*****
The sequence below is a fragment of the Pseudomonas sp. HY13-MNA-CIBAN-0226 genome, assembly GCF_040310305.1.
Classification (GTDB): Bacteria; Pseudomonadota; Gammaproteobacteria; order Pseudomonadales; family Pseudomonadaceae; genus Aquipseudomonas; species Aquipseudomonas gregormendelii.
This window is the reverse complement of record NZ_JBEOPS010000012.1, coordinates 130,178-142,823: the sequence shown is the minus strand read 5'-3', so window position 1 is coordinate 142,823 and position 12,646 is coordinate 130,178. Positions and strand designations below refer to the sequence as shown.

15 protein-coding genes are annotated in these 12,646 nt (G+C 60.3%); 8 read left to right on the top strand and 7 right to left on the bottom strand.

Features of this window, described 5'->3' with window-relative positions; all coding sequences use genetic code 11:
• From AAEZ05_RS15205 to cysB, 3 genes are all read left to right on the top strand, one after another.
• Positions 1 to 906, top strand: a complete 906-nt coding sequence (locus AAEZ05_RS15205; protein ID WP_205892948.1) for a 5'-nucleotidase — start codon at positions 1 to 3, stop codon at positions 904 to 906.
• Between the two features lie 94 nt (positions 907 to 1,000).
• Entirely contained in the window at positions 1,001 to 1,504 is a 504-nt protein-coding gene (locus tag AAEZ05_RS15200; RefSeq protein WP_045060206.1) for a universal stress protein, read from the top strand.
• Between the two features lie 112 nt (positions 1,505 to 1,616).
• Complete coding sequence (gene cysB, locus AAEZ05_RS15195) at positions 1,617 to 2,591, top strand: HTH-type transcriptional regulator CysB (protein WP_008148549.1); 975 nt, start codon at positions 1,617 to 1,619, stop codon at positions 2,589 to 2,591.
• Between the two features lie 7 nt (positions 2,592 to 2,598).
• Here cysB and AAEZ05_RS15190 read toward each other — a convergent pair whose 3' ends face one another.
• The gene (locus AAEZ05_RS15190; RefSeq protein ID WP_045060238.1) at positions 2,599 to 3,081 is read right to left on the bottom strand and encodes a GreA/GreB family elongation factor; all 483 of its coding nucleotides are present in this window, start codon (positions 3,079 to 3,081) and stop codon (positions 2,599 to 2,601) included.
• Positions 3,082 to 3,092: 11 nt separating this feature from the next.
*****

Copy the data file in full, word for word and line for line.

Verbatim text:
The sequence below is a fragment of the Pseudomonas sp. HY13-MNA-CIBAN-0226 genome, assembly GCF_040310305.1.
Classification (GTDB): Bacteria; Pseudomonadota; Gammaproteobacteria; order Pseudomonadales; family Pseudomonadaceae; genus Aquipseudomonas; species Aquipseudomonas gregormendelii.
This window is the reverse complement of record NZ_JBEOPS010000012.1, coordinates 130,178-142,823: the sequence shown is the minus strand read 5'-3', so window position 1 is coordinate 142,823 and position 12,646 is coordinate 130,178. Positions and strand designations below refer to the sequence as shown.

15 protein-coding genes are annotated in these 12,646 nt (G+C 60.3%); 8 read left to right on the top strand and 7 right to left on the bottom strand.

Features of this window, described 5'->3' with window-relative positions; all coding sequences use genetic code 11:
• From AAEZ05_RS15205 to cysB, 3 genes are all read left to right on the top strand, one after another.
• Positions 1 to 906, top strand: a complete 906-nt coding sequence (locus AAEZ05_RS15205; protein ID WP_205892948.1) for a 5'-nucleotidase — start codon at positions 1 to 3, stop codon at positions 904 to 906.
• Between the two features lie 94 nt (positions 907 to 1,000).
• Entirely contained in the window at positions 1,001 to 1,504 is a 504-nt protein-coding gene (locus tag AAEZ05_RS15200; RefSeq protein WP_045060206.1) for a universal stress protein, read from the top strand.
• Between the two features lie 112 nt (positions 1,505 to 1,616).
• Complete coding sequence (gene cysB, locus AAEZ05_RS15195) at positions 1,617 to 2,591, top strand: HTH-type transcriptional regulator CysB (protein WP_008148549.1); 975 nt, start codon at positions 1,617 to 1,619, stop codon at positions 2,589 to 2,591.
• Between the two features lie 7 nt (positions 2,592 to 2,598).
• Here cysB and AAEZ05_RS15190 read toward each other — a convergent pair whose 3' ends face one another.
• The gene (locus AAEZ05_RS15190; RefSeq protein ID WP_045060238.1) at positions 2,599 to 3,081 is read right to left on the bottom strand and encodes a GreA/GreB family elongation factor; all 483 of its coding nucleotides are present in this window, start codon (positions 3,079 to 3,081) and stop codon (positions 2,599 to 2,601) included.
• Positions 3,082 to 3,092: 11 nt separating this feature from the next.